Guest editors' introduction: active citizenship and social accountability

Clarke, Matthew and Missingham, Bruce 2009, Guest editors' introduction: active citizenship and social accountability, Development in practice, vol. 19, no. 8, pp. 955-963, doi: 10.1080/09614520903233571.

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Title Guest editors' introduction: active citizenship and social accountability
Author(s) Clarke, Matthew
Missingham, Bruce
Journal name Development in practice
Volume number 19
Issue number 8
Start page 955
End page 963
Total pages 9
Publisher Routledge
Place of publication Abingdon, England
Publication date 2009-11
ISSN 0961-4524
1364-9213
Summary By active citizenship, we [Oxfam] mean that combination of rights and obligations that link individuals to the state, including paying taxes, obeying laws, and exercising the full range of political, civil, and social rights. Active citizens use those rights to improve the quality of political or civic life, through involvement in the formal economy or formal politics, or through the sort of collective action that historically has allowed poor and excluded groups to make their voices heard. [… .]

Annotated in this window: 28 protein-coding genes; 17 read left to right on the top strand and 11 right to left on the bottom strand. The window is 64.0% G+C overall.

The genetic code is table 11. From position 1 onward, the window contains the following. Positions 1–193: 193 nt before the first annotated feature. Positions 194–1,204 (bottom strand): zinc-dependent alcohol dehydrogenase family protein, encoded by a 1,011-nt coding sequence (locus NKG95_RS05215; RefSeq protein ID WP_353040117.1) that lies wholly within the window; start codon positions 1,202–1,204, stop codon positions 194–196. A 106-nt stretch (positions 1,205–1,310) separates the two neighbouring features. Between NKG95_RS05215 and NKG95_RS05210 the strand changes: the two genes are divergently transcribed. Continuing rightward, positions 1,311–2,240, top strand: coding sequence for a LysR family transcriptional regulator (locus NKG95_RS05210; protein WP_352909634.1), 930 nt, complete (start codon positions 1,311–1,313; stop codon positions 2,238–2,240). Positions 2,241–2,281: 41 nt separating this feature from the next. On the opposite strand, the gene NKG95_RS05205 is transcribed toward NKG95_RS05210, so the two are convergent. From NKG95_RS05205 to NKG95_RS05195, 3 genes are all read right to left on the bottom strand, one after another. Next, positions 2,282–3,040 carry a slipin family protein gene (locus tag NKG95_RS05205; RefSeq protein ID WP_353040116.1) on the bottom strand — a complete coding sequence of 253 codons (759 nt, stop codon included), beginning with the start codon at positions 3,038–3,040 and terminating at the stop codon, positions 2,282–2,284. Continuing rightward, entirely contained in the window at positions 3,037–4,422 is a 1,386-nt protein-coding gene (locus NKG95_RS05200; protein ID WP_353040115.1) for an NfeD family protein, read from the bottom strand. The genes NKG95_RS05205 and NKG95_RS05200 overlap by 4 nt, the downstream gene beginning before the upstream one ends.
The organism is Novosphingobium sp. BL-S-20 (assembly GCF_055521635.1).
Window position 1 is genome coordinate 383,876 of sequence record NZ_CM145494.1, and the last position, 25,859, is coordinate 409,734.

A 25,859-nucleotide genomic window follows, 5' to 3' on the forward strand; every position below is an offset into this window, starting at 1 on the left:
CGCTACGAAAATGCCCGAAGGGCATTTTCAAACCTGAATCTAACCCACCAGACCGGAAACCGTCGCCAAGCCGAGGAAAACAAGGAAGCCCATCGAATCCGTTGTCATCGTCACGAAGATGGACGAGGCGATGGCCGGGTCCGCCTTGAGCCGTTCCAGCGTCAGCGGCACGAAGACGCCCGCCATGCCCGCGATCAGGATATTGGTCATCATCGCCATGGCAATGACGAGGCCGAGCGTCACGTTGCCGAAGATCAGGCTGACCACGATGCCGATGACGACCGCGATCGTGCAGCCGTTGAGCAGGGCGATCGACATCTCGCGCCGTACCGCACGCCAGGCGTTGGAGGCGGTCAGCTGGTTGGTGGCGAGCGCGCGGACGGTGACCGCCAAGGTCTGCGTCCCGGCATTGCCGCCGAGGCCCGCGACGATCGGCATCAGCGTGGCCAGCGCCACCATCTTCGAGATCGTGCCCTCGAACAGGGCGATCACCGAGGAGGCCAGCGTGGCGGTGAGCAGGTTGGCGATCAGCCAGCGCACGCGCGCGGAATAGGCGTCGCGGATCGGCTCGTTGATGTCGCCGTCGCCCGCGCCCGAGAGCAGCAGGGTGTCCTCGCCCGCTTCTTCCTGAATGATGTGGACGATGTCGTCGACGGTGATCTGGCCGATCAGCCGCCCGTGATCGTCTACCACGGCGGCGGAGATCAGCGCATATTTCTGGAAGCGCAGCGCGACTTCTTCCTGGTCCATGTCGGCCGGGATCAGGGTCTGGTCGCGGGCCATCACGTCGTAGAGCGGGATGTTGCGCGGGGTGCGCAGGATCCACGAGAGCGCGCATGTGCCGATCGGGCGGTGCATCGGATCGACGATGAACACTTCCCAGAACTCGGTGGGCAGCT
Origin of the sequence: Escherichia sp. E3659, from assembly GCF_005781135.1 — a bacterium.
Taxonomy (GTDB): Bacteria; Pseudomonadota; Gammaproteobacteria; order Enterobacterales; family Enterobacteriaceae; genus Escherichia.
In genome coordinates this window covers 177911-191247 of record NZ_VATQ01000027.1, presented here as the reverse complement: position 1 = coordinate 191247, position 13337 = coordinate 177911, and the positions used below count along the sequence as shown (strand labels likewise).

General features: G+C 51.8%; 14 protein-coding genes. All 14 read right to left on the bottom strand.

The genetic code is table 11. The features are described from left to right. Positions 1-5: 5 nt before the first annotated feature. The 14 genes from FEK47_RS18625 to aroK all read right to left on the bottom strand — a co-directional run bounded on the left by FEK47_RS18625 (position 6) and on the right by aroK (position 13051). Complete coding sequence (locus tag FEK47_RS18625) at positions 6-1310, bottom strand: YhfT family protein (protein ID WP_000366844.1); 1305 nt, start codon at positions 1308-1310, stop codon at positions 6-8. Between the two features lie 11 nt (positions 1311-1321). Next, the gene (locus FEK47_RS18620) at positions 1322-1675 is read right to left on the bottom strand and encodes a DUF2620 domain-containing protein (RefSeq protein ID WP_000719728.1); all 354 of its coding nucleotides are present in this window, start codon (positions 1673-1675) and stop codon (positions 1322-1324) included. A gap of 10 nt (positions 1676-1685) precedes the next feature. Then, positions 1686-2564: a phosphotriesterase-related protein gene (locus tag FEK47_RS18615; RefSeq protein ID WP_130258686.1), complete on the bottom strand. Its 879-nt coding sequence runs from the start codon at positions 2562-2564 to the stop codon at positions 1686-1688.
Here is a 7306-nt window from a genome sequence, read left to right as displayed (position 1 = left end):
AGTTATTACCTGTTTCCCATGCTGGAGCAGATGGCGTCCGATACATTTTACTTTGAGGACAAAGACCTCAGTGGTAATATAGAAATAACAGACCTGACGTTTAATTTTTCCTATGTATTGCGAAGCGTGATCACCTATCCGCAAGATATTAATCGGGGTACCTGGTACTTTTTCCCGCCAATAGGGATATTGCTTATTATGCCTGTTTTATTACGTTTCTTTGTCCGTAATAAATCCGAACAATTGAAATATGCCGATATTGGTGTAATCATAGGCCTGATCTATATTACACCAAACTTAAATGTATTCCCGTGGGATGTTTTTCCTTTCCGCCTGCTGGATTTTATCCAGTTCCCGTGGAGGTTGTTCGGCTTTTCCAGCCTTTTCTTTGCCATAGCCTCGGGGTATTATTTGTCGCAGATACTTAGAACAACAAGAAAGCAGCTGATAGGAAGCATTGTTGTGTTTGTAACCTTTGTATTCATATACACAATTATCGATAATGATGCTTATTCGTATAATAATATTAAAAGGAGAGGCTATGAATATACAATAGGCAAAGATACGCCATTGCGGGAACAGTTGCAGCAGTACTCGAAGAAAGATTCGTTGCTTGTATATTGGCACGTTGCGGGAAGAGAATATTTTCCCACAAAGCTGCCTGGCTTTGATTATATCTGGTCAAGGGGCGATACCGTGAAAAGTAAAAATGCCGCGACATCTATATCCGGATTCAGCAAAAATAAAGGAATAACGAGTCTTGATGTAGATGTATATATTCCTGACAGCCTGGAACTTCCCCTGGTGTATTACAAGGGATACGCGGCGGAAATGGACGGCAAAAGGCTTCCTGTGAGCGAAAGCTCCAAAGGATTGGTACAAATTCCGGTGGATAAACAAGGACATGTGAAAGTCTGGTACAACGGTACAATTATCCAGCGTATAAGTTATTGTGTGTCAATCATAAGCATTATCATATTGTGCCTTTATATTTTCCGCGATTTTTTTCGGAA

At an individual level, active citizenship means developing self-confidence and overcoming the insidious way in which the condition of being relatively powerless can become internalised. In relation to other people, it means developing the ability to negotiate and influence decisions. And when empowered individuals work together, it means involvement in collective action, be it at the neighbourhood level, or more broadly. Ultimately, active citizenship means engaging with the political system to build an effective state, and assuming some degree of responsibility for the public domain. (Green 2008: 12, 19)
Language eng
DOI 10.1080/09614520903233571
Field of Research 169999 Studies in Human Society not elsewhere classified
Socio Economic Objective 959999 Cultural Understanding not elsewhere classified
HERDC Research category C1 Refereed article in a scholarly journal
Copyright notice ©2009, Taylor & Francis
Persistent URL http://hdl.handle.net/10536/DRO/DU:30023710

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